When Moises Alou reflects on the then-Florida Marlins’ run to the World Series championship in 1997 he is struck by how close they were as a team and how quickly they were split up.
“We were a family. I remember 10 of us going out to dinner or two of us going out for a beer. We acted like a team on and off the field,” says Alou, who was heartbroken when he was the first to be traded away, two weeks after the dramatic walk-off victory in the 11th inning in Game 7 against Cleveland.
“I was so disappointed. We just won the World Series and I get traded. You start thinking, what did I do wrong? Then a few days later they started trading everybody away. Then I kind of realized what was going on.”
That was the bitter aftermath of the Marlins making the fastest rise from expansion team to champion. The players never got a chance to savor their victory.
Alou is looking forward to that opportunity during All-Star Week, with a number of the ’97 Marlins playing prominent roles as part of the season-long 20th anniversary celebration of the franchise’s first title.
Alou, Jeff Conine and Cliff Floyd are ’97 Marlins alumni scheduled for appearances during FanFest, which begins Friday.
Eight members of the ’97 team are listed as coaches in Sunday’s Futures Game. Edgar Renteria, who had the World Series-winning hit, will be managing the World Team in that showcase of baseball’s top minor leaguers, while two-time All-Star catcher Charles Johnson will manage Team USA.
“It’s kind of crazy, right? Twenty years. I mean, I can’t believe it’s been 20 years since Edgar had that big hit up the middle,” Johnson says.
Renteria’s single off the glove of Cleveland pitcher Charles Nagy found its way into center field to score Craig Counsell and set off a wild celebration at what is now known as Hard Rock Stadium.
Johnson, during a recent appearance at Marlins Park, recalled that after the revelry on the field and in the clubhouse settled, the team gathered in the privacy of the trainer’s room and continued the party into the wee hours of the morning.
“Just about the whole team gathered in the training room and we all had a chance to really express how we felt about that season,” Johnson says. “That was one of my special moments.”
Expect there will be some revival of that this weekend, perhaps after the Futures Game. Floyd, Al Leiter and Charlie Manuel (bench coach in ’97) are aiding Johnson as coaches on the U.S. team.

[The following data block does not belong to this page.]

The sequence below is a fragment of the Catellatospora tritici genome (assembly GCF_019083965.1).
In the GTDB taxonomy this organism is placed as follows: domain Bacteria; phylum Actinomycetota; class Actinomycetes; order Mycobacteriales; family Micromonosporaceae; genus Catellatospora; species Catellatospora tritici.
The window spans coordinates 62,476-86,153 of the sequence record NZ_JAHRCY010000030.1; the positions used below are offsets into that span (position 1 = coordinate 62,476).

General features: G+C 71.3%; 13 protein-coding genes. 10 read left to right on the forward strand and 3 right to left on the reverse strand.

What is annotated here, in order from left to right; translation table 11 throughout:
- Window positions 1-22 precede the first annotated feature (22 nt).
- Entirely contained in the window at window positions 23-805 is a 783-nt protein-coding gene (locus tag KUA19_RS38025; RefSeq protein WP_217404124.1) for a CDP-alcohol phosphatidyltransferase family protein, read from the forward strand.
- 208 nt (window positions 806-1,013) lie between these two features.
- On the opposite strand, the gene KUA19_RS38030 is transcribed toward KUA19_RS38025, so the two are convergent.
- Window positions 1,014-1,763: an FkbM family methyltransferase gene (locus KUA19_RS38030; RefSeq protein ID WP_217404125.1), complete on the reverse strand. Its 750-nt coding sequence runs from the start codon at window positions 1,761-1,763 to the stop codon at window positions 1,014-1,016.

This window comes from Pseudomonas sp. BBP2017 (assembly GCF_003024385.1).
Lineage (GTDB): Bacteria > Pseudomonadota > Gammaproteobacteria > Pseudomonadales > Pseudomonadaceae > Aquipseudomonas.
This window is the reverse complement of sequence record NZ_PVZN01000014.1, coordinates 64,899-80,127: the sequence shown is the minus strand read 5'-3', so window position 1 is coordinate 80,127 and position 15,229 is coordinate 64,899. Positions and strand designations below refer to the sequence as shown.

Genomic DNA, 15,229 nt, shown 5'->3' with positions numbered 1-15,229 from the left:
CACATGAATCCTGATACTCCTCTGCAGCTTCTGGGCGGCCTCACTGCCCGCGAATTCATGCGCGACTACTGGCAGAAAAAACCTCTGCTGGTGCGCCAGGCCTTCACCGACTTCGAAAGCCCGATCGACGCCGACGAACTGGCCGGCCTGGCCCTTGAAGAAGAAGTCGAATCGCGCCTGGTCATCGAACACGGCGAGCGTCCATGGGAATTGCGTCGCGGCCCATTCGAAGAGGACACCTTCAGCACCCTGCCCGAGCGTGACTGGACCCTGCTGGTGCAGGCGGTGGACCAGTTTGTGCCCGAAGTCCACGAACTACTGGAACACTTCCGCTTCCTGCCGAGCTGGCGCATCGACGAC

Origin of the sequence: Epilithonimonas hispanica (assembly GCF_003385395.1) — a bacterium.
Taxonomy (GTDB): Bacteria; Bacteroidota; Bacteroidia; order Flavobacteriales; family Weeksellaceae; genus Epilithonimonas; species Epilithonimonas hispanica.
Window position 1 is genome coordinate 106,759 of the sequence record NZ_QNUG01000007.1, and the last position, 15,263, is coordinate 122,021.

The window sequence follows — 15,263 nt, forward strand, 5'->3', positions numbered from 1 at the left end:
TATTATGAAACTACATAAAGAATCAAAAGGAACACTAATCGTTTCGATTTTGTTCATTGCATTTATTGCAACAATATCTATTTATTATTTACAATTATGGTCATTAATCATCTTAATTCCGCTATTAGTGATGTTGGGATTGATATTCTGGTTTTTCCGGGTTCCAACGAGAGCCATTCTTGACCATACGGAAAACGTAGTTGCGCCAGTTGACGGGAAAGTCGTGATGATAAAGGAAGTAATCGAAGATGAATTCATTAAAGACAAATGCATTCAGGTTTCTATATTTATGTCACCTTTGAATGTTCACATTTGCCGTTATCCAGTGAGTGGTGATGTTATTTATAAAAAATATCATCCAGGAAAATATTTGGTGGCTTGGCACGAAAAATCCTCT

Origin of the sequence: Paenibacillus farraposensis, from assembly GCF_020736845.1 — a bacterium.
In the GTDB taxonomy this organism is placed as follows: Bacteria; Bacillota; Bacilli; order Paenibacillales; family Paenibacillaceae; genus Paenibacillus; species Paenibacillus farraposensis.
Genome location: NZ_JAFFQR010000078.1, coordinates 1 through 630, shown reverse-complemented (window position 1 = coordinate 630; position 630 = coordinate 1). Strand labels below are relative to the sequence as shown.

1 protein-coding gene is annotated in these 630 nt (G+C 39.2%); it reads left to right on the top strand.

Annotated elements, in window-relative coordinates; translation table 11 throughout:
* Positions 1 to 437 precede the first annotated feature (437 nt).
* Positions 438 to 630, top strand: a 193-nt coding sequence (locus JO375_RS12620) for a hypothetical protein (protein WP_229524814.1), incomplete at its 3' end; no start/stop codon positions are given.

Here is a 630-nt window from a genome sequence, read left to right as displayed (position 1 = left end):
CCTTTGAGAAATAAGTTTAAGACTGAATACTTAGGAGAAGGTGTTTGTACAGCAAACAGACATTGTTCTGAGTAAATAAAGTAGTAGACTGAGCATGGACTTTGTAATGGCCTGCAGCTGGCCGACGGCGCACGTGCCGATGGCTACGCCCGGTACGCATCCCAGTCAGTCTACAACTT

Luis Castillo, also a key component of the Marlins’ 2003 championship run, will serve as Renteria’s bench coach, and former pitcher Alex Fernandez (now director of baseball operations for state champion Archbishop McCarthy High) is also on the staff. World Series pitching hero Livan Hernandez is also listed as a coach for the World Team.
Also on Sunday, Leiter will play in the All-Star Legends & Celebrity Softball Game along with prominent former Marlins Pudge Rodriguez, Andre Dawson, Benito Santiago and Tim Raines. Rodriguez — a driving force of the Marlins’ 2003 title, who will be inducted into the Baseball Hall of Fame later this month — is featured in a bobblehead giveaway to the first 10,000 fans Sunday.
While many of the major players in the 2003 championship remained with the Marlins for two additional seasons, the immediate breakup of the 1997 club left a sour aftertaste that remains 20 years later.
“I thought one of the best things about winning a championship was going back the next year in spring training and talking about it as a team,” Alou says. “We didn’t have the opportunity to do that, so I was very disappointed.”
In his only season with the Marlins, Alou made the second of six All-Star appearances, along with Johnson and pitcher Kevin Brown.
Alou’s biggest All-Star moment came in 1994 when his 10th-inning double in the gap in left-center scored Tony Gwynn from first for a National League walk-off win at Pittsburgh’s Three Rivers Stadium. It has been ranked among the 50 most memorable moments in All-Star history. Coincidentally, Alou and Gwynn flew to the game together, playing cards all the way on a flight from San Diego.
Alou wasn’t even sure he would get a chance to be a factor as he didn’t enter the game until the ninth inning. He would go 5-for-10 as an All-Star while representing five different teams.
“I think [Gary] Sheffield and myself might be the only guys who did that before,” Alou says. “I love being part of the All-Star Game.”
Alou’s walk-off hit in ’94 came amid a run of notable performances by players who would figure prominently on the Marlins ’97 championship team.
In 1993, the Marlins’ inaugural season, Sheffield homered in the first All-Star at-bat by a Marlin. In ’95, Conine hit the decisive homer as a pinch-hitter in the eighth inning and was named MVP.
Conine will join Alou and former Marlins Floyd, Antonio Alfonseca, Derrek Lee, Dontrelle Willis and Juan Pierre in one of the diamond clinics at noon Monday at FanFest. Conine and Tony Perez will be co-grand marshals for the All-Star Red Carpet Parade in downtown Miami on Tuesday, hours before the game.
“It’s very special just to finally be involved in another All-Star Game,” says Conine, who didn’t play in one after 1995. “To be on this side of it now hosting is a long time coming in Miami. It’s going to showcase not only our stadium but the city of Miami.”
Alou managed the World Team to victory in last year’s Futures Game in San Diego. He would offer the same suggestion to former teammates Johnson and Renteria that he adhered to.
“I remember ’94 when I wanted to get in that All-Star Game so bad and I almost didn’t,” he said. “I was going to make sure everybody got in the [Futures] game, and everybody did. And we won the game, so that was awesome.”
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